LIZA! Minnelli 'stepping out' after bouts with adversity

She's back.

After spending virtually all of her 44 years in the public spotlight, after a highly publicized chemical addiction and recovery, after two divorces, one separation and the recent deaths of such confidants as entertainer Sammy Davis Jr. and designer Halston, Liza Minnelli is transcending life's blows and heading back to stage center --with a vengeance.


Her new film musical, "Stepping Out," opens nationally in the fall; her international concert tour, also called "Stepping Out," is taking her to 39 cities this year alone -- with a stop tonight at the Merriweather Post Pavilion in Columbia.

Not that Ms. Minnelli has been altogether out of public view. It's just that her sporadic films of the last decade -- such as "Arthur on the Rocks" (1988), "Rent-a-Cop" (1987) and the original "Arthur" (1981) -- were not exactly vivid artistic statements. Certainly none approached such 1,000-watt Minnelli performances as "New York, New York," Martin Scorsese's swing-era period piece (1977), and "Cabaret," the lusty Bob Fosse musical that launched her to stardom (1972).


If the past decade of the entertainer's life has been artistically uneven and personally tempestuous, it seems to have strengthened her resolve.

"To me, the very phrase 'Stepping Out' means taking a chance, risking something, doing something different," says Ms. Minnelli, referring to the title song by composer John Kander and lyricist Fred Ebb, who also wrote "Cabaret," "New York, New York" and several other triumphant scores for Ms. Minnelli.

"That's what the movie is about, that's what the song is about. It's about doing something you've never done before, and how you can get through stuff with the help and comfort of other people that maybe you couldn't get through by yourself."

And although, on the surface, the "Stepping Out" film is about a small-town dance teacher trying to get a lumpy dance troupe into shape, its theme of deep personal struggle followed by personal triumph applies to the entertainer as well.

"Seeing Liza's full recovery [from a 20-year Valium addiction that ended a few years ago], seeing how well she is doing now, how her voice never has been stronger, seeing her whole attitude toward life these days makes me quite happy," says Mr. Ebb, who is directing her live "Stepping Out" show.

"There's a tremendous sense in her life today of the daredevil -- of saying, 'I can do it.' "

That bravura attitude helps explain why she remains so compelling a singer. Others may have a more sophisticated vocal technique (Maureen McGovern), a more stylized delivery (Barbra Streisand), a more literary approach to a song (Andrea Marcovicci). But when it comes to finding the dramatic center of a popular song and bringing it robustly to life, Ms. Minnelli has few peers.

"I just think I sing differently than other people because I was always so influenced by the European way of doing it," she says, referring to such art-song interpreters as her longtime hero, singer-songwriter Charles Aznavour.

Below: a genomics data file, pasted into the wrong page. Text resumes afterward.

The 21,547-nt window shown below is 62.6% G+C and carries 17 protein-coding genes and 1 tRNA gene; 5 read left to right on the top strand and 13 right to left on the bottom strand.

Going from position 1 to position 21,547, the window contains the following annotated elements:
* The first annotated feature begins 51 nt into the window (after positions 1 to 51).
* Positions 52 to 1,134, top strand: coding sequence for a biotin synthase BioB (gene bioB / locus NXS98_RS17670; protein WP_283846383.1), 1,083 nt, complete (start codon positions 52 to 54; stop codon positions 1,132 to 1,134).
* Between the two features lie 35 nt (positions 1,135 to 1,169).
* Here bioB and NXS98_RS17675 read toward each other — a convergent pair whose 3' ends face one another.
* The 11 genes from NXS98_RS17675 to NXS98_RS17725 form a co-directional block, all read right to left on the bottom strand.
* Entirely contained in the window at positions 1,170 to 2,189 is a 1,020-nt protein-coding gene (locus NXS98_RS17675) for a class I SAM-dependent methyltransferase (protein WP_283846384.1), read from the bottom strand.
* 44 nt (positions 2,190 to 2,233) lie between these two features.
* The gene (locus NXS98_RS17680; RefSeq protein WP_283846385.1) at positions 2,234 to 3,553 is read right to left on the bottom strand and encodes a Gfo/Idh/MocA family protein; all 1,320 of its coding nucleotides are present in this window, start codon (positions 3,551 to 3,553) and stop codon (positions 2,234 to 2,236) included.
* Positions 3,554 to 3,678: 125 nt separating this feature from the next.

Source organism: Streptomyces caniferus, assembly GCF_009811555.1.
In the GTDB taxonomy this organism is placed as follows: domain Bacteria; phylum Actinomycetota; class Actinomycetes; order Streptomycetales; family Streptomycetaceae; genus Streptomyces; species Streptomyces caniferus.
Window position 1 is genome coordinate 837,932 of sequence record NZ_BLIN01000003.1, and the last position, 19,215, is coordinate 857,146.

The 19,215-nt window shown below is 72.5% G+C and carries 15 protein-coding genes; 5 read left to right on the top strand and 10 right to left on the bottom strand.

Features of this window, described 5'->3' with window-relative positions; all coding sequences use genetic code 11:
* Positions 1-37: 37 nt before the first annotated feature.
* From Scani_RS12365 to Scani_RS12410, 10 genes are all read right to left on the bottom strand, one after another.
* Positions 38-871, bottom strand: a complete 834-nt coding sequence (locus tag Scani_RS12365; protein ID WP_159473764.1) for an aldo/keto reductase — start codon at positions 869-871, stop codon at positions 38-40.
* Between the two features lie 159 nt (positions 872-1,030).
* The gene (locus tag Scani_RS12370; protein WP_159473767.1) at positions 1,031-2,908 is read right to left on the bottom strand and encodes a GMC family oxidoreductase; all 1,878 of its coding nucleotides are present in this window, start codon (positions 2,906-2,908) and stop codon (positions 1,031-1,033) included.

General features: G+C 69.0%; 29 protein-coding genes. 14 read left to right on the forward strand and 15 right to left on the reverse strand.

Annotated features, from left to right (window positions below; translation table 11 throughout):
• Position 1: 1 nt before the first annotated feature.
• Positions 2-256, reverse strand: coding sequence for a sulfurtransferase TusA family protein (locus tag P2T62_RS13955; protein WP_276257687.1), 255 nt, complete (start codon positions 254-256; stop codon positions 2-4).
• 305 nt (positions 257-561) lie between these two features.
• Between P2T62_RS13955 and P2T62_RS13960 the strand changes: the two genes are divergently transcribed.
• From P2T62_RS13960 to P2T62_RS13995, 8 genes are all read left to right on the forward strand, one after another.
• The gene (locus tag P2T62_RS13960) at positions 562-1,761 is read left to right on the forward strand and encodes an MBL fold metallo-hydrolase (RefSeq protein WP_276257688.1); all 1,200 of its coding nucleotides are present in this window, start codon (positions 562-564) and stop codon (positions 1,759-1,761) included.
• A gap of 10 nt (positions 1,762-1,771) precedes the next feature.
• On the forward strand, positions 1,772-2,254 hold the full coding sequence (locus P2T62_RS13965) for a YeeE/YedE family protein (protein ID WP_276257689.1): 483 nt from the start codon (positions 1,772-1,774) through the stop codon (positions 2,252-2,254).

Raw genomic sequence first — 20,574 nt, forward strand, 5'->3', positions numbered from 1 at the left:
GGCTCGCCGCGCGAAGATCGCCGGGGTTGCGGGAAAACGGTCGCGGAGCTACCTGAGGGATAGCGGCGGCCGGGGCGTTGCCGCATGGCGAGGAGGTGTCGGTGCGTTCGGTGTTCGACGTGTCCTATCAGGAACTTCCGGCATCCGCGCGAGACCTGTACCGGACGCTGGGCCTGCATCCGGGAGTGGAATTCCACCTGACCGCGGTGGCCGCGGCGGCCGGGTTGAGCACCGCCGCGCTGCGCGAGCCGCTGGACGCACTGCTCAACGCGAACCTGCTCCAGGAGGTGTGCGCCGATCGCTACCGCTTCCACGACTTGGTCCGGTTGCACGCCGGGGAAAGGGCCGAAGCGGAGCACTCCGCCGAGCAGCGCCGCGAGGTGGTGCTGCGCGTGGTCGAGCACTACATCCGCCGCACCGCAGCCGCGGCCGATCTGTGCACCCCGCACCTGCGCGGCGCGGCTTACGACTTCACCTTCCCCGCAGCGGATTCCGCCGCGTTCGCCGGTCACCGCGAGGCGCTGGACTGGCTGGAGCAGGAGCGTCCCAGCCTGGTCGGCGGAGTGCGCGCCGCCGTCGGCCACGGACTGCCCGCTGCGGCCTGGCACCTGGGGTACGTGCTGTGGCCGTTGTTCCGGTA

"What I do in singing a song is storytelling. I do acting songs. In other words, the songs I do become like little movies, with each song representing a complete profile of some character. Add to that my whole love of the theater, and you end up with my particular way of doing a song."

Surely Ms. Minnelli owes some of her expressive gift to the remarkable genes provided by Judy Garland and Vincente Minnelli. Yet the myth persists that Liza is very much her mother's daughter, with some observers offering as proof the large scale of her performances and her history of addiction.

But, at closer inspection, those parallels are misleading. For one, Ms. Minnelli's voice isn't as lustrous or instantly thrilling as Garland's, and she never has mirrored Garland's lifelong downward slide. Where Garland was a worn woman by her late 20s and never was off alcohol or pills for long, her daughter constantly has forged ahead, despite life's woes (including her ended marriages to singer Peter Allen and movie executive Jack Haley Jr. and, most recently, her separation from sculptor Mark Gero).

Perhaps Ms. Minnelli's human dimension owes something to her father, a soft-spoken man who similarly put human stories amid sumptuous settings, as in the musicals "An American in Paris," HTC "The Pirate" and "The Band Wagon" (he directed his daughter in his last film, "A Matter of Time," in 1976).

To acknowledge the overlooked kinship with her father, her "Stepping Out" concerts feature a big-screen segment on his staging and costuming at Radio City Music Hall, where he worked in the '30s before moving on to redefine the Hollywood musical.

Looking back over the years, "My singing definitely has gotten better, but I work on it a lot. Oddly enough, it's the thing I've always been the least strong in," confesses the entertainer, who holds an Emmy for her TV music special "Liza With a Z" (1972) and an Oscar for her work in "Cabaret."


But after all the highs and lows, hits and bombs, does Ms. Minnelli wonder what it would have been like to have just led a simple, normal, un-famous existence?

"Oh sure, but I can pretend what it's like when I do my parts," she says.

"Anyway, I think everybody is the star of their own life. The only time you get in trouble is when you're not -- when you become a bit player in your own life."

By all appearances, those days are over.

Liza Minnelli

When: Friday, Aug. 2, July 20, 7:30 p.m.


Where: Merriweather Post Pavilion

Tickets: $18.50-$27.50

Call: 481-6000 for tickets